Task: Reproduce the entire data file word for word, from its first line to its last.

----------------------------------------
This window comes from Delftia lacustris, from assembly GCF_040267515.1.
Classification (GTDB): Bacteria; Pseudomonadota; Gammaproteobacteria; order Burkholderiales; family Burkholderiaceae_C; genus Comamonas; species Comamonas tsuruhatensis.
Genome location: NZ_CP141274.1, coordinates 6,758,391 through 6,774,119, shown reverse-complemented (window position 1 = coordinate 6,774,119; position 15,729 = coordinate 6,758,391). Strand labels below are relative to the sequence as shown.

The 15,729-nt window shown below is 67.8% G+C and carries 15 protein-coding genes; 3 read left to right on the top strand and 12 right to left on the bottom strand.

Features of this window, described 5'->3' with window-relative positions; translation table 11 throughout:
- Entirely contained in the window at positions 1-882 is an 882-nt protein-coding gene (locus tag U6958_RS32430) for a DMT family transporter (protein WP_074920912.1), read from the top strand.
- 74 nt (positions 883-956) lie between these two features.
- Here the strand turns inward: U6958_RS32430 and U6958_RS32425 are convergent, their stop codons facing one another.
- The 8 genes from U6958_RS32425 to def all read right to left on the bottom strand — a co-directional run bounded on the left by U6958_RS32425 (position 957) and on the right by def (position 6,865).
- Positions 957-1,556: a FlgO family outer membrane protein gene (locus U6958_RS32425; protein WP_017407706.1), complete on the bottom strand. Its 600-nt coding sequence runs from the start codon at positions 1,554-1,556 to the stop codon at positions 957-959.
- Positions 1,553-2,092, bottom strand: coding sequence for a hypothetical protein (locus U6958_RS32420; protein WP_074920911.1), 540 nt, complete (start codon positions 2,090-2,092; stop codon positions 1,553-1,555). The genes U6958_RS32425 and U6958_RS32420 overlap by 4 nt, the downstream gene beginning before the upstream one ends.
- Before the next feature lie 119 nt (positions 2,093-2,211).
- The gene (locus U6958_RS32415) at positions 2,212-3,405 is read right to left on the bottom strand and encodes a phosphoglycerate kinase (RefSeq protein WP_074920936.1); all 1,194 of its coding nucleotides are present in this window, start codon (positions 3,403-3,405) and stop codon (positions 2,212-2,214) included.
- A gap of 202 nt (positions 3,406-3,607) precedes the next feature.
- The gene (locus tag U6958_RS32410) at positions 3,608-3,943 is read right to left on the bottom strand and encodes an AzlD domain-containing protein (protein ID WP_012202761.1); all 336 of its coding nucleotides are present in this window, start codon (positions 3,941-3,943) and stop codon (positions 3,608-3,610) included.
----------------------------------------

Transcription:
This window comes from Delftia lacustris, from assembly GCF_040267515.1.
Classification (GTDB): Bacteria; Pseudomonadota; Gammaproteobacteria; order Burkholderiales; family Burkholderiaceae_C; genus Comamonas; species Comamonas tsuruhatensis.
Genome location: NZ_CP141274.1, coordinates 6,758,391 through 6,774,119, shown reverse-complemented (window position 1 = coordinate 6,774,119; position 15,729 = coordinate 6,758,391). Strand labels below are relative to the sequence as shown.

The 15,729-nt window shown below is 67.8% G+C and carries 15 protein-coding genes; 3 read left to right on the top strand and 12 right to left on the bottom strand.

Features of this window, described 5'->3' with window-relative positions; translation table 11 throughout:
- Entirely contained in the window at positions 1-882 is an 882-nt protein-coding gene (locus tag U6958_RS32430) for a DMT family transporter (protein WP_074920912.1), read from the top strand.
- 74 nt (positions 883-956) lie between these two features.
- Here the strand turns inward: U6958_RS32430 and U6958_RS32425 are convergent, their stop codons facing one another.
- The 8 genes from U6958_RS32425 to def all read right to left on the bottom strand — a co-directional run bounded on the left by U6958_RS32425 (position 957) and on the right by def (position 6,865).
- Positions 957-1,556: a FlgO family outer membrane protein gene (locus U6958_RS32425; protein WP_017407706.1), complete on the bottom strand. Its 600-nt coding sequence runs from the start codon at positions 1,554-1,556 to the stop codon at positions 957-959.
- Positions 1,553-2,092, bottom strand: coding sequence for a hypothetical protein (locus U6958_RS32420; protein WP_074920911.1), 540 nt, complete (start codon positions 2,090-2,092; stop codon positions 1,553-1,555). The genes U6958_RS32425 and U6958_RS32420 overlap by 4 nt, the downstream gene beginning before the upstream one ends.
- Before the next feature lie 119 nt (positions 2,093-2,211).
- The gene (locus U6958_RS32415) at positions 2,212-3,405 is read right to left on the bottom strand and encodes a phosphoglycerate kinase (RefSeq protein WP_074920936.1); all 1,194 of its coding nucleotides are present in this window, start codon (positions 3,403-3,405) and stop codon (positions 2,212-2,214) included.
- A gap of 202 nt (positions 3,406-3,607) precedes the next feature.
- The gene (locus tag U6958_RS32410) at positions 3,608-3,943 is read right to left on the bottom strand and encodes an AzlD domain-containing protein (protein ID WP_012202761.1); all 336 of its coding nucleotides are present in this window, start codon (positions 3,941-3,943) and stop codon (positions 3,608-3,610) included.